We started yesterday morning.  In fact, we were almost late for church because the girls and I got completely carried away making these snowflake pancakes.  (sadly, we barely had time to eat them!)

 I found a mostly-empty squirt bottle of ketchup in the back of my refrigerator (yes, I do believe I could find just about anything in there).  After pouring the remaining ketchup into another bottle and scrubbing it out, I used a funnel to fill the empty squirt bottle with pancake batter.    Now I had a writing instrument for drawing whatever I liked!

It was a little tricky to draw pretty snowflakes for two reasons:

1.  Snowflakes really only look believable if they are symmetrical- a little tricky when drawing with batter
2.  I used a recipe for crepe batter instead of the traditional pancake batter with baking powder, etc.  I thought the snowflakes might be prettier if the pancakes were flat, but crepe batter is very thin and runny.  If you're not careful, you'll end up with a simple little pool of batter instead of a snowflake.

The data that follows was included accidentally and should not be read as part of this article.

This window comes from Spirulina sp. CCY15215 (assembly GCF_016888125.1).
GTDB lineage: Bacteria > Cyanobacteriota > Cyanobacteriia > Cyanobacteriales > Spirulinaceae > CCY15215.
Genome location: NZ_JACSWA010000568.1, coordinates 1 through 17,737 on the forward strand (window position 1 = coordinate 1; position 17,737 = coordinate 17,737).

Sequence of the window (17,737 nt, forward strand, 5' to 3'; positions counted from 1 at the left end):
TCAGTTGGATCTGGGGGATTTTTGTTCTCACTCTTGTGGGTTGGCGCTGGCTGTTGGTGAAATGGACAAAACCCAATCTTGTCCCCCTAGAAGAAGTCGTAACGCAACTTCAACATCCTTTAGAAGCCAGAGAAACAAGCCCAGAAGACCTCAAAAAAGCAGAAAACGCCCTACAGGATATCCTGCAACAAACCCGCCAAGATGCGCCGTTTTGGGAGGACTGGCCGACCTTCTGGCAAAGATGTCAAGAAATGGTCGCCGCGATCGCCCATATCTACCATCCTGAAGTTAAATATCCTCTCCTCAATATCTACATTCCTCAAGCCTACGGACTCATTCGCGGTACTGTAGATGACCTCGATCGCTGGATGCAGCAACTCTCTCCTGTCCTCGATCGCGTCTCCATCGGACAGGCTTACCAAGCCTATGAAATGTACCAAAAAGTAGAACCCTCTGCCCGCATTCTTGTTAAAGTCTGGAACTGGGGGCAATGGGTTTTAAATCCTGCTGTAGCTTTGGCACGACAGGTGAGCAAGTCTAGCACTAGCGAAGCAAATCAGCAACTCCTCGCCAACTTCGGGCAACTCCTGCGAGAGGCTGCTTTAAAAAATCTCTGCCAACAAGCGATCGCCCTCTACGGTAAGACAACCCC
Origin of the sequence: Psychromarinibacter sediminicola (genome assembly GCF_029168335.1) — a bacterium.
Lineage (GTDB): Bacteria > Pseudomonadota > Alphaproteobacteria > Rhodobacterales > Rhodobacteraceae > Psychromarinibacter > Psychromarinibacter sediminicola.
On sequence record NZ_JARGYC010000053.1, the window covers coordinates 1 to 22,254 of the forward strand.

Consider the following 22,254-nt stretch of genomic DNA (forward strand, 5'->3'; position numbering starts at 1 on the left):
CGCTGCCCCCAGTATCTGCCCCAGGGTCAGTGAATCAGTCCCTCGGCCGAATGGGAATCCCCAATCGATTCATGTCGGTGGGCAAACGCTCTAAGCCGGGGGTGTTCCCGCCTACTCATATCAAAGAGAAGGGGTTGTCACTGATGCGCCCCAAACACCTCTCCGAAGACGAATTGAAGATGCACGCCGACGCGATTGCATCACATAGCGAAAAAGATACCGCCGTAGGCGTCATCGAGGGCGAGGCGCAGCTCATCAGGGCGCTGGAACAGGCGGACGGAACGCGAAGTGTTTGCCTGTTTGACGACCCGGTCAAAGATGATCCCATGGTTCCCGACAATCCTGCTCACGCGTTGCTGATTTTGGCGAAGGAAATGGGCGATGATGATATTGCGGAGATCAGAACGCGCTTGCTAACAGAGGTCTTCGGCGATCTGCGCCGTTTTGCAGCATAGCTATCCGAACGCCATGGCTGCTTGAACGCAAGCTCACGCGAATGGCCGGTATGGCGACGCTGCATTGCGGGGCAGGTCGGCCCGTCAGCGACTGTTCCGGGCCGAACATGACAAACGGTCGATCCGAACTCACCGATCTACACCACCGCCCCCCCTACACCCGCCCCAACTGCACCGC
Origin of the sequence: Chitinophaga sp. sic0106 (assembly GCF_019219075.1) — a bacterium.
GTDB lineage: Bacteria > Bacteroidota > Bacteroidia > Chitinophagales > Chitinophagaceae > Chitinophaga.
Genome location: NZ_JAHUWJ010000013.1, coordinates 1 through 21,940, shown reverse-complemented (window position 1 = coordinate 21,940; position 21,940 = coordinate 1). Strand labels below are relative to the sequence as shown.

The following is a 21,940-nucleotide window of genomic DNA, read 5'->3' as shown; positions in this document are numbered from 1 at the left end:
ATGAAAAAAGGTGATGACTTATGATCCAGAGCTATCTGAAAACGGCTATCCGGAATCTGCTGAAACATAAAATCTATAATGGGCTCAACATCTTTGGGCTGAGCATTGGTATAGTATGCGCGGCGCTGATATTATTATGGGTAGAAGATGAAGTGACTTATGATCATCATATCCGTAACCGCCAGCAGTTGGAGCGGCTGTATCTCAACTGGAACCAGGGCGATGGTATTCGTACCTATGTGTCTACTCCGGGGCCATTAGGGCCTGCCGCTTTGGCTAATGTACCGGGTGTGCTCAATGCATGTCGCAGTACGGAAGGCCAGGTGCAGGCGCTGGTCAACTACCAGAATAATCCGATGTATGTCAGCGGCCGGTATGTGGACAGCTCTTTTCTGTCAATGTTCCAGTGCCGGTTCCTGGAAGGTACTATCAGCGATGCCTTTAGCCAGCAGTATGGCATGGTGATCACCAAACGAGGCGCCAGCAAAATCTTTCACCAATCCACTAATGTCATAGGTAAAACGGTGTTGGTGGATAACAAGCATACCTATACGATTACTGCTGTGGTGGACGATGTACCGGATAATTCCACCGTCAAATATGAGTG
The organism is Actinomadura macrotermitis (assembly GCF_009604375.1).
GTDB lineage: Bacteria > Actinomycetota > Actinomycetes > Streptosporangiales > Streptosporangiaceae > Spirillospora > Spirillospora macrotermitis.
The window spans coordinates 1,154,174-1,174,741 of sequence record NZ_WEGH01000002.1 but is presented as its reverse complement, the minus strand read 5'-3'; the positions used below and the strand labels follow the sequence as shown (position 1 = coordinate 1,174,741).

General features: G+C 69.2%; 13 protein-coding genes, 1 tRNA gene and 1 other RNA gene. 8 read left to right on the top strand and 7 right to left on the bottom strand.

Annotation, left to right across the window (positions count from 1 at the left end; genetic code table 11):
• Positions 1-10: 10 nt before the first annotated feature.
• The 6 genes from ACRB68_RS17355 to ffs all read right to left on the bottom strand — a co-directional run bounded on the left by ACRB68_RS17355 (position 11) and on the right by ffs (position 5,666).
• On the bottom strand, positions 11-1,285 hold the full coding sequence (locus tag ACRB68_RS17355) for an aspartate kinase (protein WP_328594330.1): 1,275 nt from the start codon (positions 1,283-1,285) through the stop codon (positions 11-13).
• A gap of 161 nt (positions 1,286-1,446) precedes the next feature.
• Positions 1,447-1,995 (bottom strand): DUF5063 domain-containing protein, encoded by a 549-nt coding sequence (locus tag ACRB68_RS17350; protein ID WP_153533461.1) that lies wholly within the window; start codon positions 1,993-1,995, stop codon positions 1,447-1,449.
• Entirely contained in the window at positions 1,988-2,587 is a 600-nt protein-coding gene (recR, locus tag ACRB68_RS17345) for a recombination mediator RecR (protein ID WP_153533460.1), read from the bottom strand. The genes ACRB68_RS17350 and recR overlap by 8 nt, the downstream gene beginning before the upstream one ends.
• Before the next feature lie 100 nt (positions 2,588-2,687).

The girls enjoyed watching the snowflakes being drawn on the griddle, but they especially enjoyed sprinkling them with powdered sugar afterward.  "Snowy" snowflakes are the prettiest and the tastiest!

Friday, January 27, 2012

Grandparent Game

Our family suffers from LDGS- that is, "Long-Distance Grandparent Syndrome"  :-) Both sets of grandparents live hundreds of miles away, and visits are only possible every once in a while.  Our kids are also the only grandchildren on either side; so of course, our parents do all they can to stay connected in between visits.

Skype and phone conversations help for sure.  My mother has also started a tradition of mailing pictures taken during her visits to the girls; so the girls have the fun of getting mail addressed to them in the mailbox, and they get to remember all the memories of their time together.